Interesting timing of your post with the mkt already up 200+ points.
In addition to ignoring disappointing home figures, I love the way Benny tried to downplay the bad jobs numbers today. First he kept saying that its high because many claims couldn't be filed the last few weeks due to the bad winter storm. And the politicians and his old GS buddies went with that and highlighted it in the media. I guess it would have been better to have possibly nearly 500K annualized claims last week than 496K this week! Thanks Benny. Keep spitting out those "green shoots" for us and your old GS buddies. And then of course he kept saying "low for an extended period." For how long Benny? I get the feeling that the govt is feeding us all right now ... it really is.
At least he won't be in front of the cameras next week when ISMs, the employment and Michigan confidence reports are released.
Lastly, its funny to hear that the Fed (or 'GS Jr.') will start looking into GS'redit default swap positions as they relate to the EU and Greece. Do you REALLY think they will even give GS a slap on the wrist? NEVER. They all work together forever. Amazing just how GS set up Greece for this fall a few yrs back when the country was trying to become part of the EU. Its simple .... sell the products to help the company portray itself as having good credit and economic growth ... knowing that you have helped Greece sham the EU, start betting against Greece over time. Its as simple, easy and profitable as it gets.
Agreed with your asessment about Greece's debt and similarities to the US. Regarding your short position on SPY, its tough given the continuing govt spending which makes everything look rosey. The mkt will go down only when GS and other big banks have made enough $ and have increased their short positions, which may not happen until we get closer to the end of the first half of this year. Technically speaking, SPY barely avoided a big fall by staying above $105. And now if it surpasses 110, it may have more room to go up, maybe back to 115, at which of course, if I had any short positions on SPY, I'd increase them.
Did you read the NYTimes article about how GS helped Greece hide its sovereign debt to get into EU? (www.nytimes.com/2010/0...)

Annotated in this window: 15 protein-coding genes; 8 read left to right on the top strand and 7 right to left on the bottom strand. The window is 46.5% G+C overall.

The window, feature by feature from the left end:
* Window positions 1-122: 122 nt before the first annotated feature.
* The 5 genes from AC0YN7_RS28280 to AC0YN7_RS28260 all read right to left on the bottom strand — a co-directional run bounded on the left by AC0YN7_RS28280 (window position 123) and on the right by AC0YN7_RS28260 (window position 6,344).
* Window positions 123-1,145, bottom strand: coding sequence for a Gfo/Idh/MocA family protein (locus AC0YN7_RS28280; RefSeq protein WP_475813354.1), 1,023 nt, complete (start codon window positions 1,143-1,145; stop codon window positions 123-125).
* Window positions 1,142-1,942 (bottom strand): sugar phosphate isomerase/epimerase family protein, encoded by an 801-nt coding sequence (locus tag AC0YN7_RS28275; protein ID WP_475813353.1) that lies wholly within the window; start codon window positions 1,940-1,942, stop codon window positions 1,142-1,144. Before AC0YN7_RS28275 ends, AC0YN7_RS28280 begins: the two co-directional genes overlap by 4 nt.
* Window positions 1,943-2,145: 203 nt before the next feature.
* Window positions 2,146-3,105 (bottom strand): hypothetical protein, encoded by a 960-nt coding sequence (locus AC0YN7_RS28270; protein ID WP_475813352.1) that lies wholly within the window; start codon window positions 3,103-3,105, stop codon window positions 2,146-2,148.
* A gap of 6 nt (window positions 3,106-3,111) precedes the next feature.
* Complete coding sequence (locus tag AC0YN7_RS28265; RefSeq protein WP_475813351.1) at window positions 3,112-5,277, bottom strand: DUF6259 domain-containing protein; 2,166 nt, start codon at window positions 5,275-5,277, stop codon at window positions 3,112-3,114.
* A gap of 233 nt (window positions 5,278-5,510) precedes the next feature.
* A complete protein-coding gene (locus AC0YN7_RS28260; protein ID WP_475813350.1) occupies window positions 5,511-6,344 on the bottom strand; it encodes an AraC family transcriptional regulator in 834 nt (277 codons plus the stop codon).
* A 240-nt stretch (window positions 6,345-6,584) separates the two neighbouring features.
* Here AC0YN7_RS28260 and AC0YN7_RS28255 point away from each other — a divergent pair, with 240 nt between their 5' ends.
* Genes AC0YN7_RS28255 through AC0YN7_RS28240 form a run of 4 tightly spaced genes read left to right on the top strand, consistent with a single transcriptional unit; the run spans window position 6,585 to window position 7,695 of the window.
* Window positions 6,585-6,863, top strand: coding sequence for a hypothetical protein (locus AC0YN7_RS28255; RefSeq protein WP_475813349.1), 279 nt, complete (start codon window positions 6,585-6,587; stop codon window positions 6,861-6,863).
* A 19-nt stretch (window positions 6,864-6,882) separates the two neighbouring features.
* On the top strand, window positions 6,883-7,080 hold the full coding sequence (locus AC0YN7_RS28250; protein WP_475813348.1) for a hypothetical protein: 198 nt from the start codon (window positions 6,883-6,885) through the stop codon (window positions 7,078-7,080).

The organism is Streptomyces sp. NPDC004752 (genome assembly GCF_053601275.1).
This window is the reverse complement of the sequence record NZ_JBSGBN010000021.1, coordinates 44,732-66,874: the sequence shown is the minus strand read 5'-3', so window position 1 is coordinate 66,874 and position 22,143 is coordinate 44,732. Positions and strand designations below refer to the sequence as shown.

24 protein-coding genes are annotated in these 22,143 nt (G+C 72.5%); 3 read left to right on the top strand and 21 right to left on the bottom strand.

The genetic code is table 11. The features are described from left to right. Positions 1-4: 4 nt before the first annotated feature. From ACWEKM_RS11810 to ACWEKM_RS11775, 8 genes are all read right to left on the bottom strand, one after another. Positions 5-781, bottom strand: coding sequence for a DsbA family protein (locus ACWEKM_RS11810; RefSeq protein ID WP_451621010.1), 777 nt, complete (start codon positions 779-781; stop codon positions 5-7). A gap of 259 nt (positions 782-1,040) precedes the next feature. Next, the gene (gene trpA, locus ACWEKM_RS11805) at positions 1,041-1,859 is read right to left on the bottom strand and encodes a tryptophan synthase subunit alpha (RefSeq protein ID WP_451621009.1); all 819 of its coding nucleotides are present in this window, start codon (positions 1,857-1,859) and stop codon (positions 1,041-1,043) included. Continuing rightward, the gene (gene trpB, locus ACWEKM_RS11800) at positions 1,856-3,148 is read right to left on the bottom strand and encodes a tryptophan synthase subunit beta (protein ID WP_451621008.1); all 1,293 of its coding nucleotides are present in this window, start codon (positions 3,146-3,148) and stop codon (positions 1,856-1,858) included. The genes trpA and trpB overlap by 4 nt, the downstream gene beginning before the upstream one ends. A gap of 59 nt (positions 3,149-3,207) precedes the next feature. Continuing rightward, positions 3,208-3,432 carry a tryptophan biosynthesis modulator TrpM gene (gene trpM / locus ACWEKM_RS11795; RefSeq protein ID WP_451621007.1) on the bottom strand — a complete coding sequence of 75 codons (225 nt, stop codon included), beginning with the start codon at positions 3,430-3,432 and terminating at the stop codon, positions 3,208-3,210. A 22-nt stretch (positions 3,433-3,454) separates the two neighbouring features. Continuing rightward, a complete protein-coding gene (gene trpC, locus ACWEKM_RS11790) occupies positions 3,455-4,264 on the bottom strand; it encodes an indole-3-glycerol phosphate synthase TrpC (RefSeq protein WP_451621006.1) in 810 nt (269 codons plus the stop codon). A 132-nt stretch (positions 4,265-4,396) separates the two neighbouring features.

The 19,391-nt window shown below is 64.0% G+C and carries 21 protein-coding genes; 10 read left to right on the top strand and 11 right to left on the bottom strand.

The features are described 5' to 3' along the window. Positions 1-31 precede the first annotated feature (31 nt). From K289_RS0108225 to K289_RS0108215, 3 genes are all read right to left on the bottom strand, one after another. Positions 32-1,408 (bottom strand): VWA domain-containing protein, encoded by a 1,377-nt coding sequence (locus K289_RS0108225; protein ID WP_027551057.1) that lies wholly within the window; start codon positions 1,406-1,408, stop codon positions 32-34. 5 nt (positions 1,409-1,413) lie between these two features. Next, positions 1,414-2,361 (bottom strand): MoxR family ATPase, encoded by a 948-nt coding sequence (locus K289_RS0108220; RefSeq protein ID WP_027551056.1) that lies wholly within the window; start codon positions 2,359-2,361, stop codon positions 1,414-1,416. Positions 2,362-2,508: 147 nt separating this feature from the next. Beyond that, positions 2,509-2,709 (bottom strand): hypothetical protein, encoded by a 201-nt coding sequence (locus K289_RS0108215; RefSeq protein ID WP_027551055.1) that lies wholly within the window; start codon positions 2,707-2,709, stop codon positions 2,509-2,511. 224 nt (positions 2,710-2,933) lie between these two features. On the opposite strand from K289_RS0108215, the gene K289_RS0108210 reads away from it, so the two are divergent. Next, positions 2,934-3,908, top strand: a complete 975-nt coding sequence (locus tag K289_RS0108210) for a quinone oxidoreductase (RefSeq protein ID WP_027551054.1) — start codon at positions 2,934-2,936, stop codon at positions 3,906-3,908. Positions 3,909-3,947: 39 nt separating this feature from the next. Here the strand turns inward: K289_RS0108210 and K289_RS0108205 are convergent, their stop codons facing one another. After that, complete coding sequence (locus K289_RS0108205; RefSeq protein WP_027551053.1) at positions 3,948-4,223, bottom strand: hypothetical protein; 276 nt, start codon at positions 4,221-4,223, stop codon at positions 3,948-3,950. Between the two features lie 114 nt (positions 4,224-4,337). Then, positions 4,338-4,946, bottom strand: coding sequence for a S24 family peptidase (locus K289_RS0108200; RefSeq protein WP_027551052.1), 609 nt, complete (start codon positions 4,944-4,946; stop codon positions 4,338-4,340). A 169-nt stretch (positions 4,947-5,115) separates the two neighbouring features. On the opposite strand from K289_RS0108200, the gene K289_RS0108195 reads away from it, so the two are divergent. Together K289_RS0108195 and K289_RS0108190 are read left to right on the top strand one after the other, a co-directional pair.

It makes you think about the former goldman bankers and others that are running this country's monetary and fiscal policies. They have leverage (advantage, not debt) over the european countries. With the US debt skyrocketting, I wouldn't be surprised if they use such leverage to reduce US' obligations to its debt holders. But at the same time, they can force the US govt to take certain actions not beneficial for the country or the economy, but just for the few banks and/or individuals in those banks. These basically have also artificially increased the value of the dollar lately. I would assume that countries such as china and russia would not be 'victimized' this easily (Treasury said demand for US treasuries declined significantly, especially by china). So, given that they are big debt holders of the US, these maneuvers may backfire. Who knows. But one thing is clear .... Debt will come back and bite you in the you know where no matter who you are. This doesn't mean the mkts will fall tomorrow or next year or 5 yrs from now, but at some point, that closet, those boxes, in which all of these things are being hidden or put away, will run out of room and there's gonna be some cleaning to do. But no matter what ... gold is good.
Anyone could have and should have seen this coming. Govt (both Bushie and Obama-shlobama) had options to help no bank, help all banks or help only the big players. Well, they helped the big boys and made them bigger. Then they hung out the smaller ones to dry ... or hung 'em there like 'low hanging fruits' for the already over-weight (as most Americans are) banks to gobble them up. I don't know about you, but this certainly represents an open mkts and a capitalistic society. I'm not saying every bank must have been helped by the govt. I'm saying none of them should have been helped. Now we're seeing the stronger get stronger with govt help .. forcing the govt to spit out more regulations onto this mkt. What a cycle!
"I'm starting to like Netflix more."!??!!?!??!?!? NFLX has already performed very well. In fact, while the entire mkt was tanking, this held its own and then hit its all time highs. And currently its not far off of that level. I'd say he might be a bit late to the game as he was with CSTR. He started pitching CSTR when it had already gone from low 20s to around 30-32. Not sure about Cramer's historical accuracy rate, but he hasn't been that accurate regarding these two names.